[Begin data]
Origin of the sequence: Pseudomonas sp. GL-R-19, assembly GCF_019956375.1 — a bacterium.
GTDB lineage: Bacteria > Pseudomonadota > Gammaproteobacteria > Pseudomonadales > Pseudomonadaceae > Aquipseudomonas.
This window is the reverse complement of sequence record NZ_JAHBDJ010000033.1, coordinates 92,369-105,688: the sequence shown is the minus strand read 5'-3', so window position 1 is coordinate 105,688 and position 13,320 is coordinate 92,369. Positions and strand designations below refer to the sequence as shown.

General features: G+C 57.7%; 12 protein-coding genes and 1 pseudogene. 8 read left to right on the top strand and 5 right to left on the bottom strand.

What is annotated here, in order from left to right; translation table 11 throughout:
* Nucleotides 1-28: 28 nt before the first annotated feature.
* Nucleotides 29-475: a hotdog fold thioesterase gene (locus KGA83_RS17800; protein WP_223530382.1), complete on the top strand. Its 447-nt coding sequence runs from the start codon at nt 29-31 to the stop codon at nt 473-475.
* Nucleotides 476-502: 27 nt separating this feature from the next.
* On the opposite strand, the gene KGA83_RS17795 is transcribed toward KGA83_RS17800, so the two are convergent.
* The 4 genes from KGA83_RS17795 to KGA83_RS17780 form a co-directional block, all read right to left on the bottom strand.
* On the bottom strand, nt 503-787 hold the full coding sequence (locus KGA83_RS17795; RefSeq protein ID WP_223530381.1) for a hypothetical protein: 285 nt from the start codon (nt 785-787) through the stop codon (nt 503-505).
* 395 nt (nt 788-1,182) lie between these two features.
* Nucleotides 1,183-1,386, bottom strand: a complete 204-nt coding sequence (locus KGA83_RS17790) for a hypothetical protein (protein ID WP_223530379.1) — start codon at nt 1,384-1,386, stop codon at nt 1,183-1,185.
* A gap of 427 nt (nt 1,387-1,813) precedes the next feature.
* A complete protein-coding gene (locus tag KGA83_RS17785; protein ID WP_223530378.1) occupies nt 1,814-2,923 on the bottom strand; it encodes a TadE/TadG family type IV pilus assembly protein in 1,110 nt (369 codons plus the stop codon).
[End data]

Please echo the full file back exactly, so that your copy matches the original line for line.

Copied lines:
Origin of the sequence: Pseudomonas sp. GL-R-19, assembly GCF_019956375.1 — a bacterium.
GTDB lineage: Bacteria > Pseudomonadota > Gammaproteobacteria > Pseudomonadales > Pseudomonadaceae > Aquipseudomonas.
This window is the reverse complement of sequence record NZ_JAHBDJ010000033.1, coordinates 92,369-105,688: the sequence shown is the minus strand read 5'-3', so window position 1 is coordinate 105,688 and position 13,320 is coordinate 92,369. Positions and strand designations below refer to the sequence as shown.

General features: G+C 57.7%; 12 protein-coding genes and 1 pseudogene. 8 read left to right on the top strand and 5 right to left on the bottom strand.

What is annotated here, in order from left to right; translation table 11 throughout:
* Nucleotides 1-28: 28 nt before the first annotated feature.
* Nucleotides 29-475: a hotdog fold thioesterase gene (locus KGA83_RS17800; protein WP_223530382.1), complete on the top strand. Its 447-nt coding sequence runs from the start codon at nt 29-31 to the stop codon at nt 473-475.
* Nucleotides 476-502: 27 nt separating this feature from the next.
* On the opposite strand, the gene KGA83_RS17795 is transcribed toward KGA83_RS17800, so the two are convergent.
* The 4 genes from KGA83_RS17795 to KGA83_RS17780 form a co-directional block, all read right to left on the bottom strand.
* On the bottom strand, nt 503-787 hold the full coding sequence (locus KGA83_RS17795; RefSeq protein ID WP_223530381.1) for a hypothetical protein: 285 nt from the start codon (nt 785-787) through the stop codon (nt 503-505).
* 395 nt (nt 788-1,182) lie between these two features.
* Nucleotides 1,183-1,386, bottom strand: a complete 204-nt coding sequence (locus KGA83_RS17790) for a hypothetical protein (protein ID WP_223530379.1) — start codon at nt 1,384-1,386, stop codon at nt 1,183-1,185.
* A gap of 427 nt (nt 1,387-1,813) precedes the next feature.
* A complete protein-coding gene (locus tag KGA83_RS17785; protein ID WP_223530378.1) occupies nt 1,814-2,923 on the bottom strand; it encodes a TadE/TadG family type IV pilus assembly protein in 1,110 nt (369 codons plus the stop codon).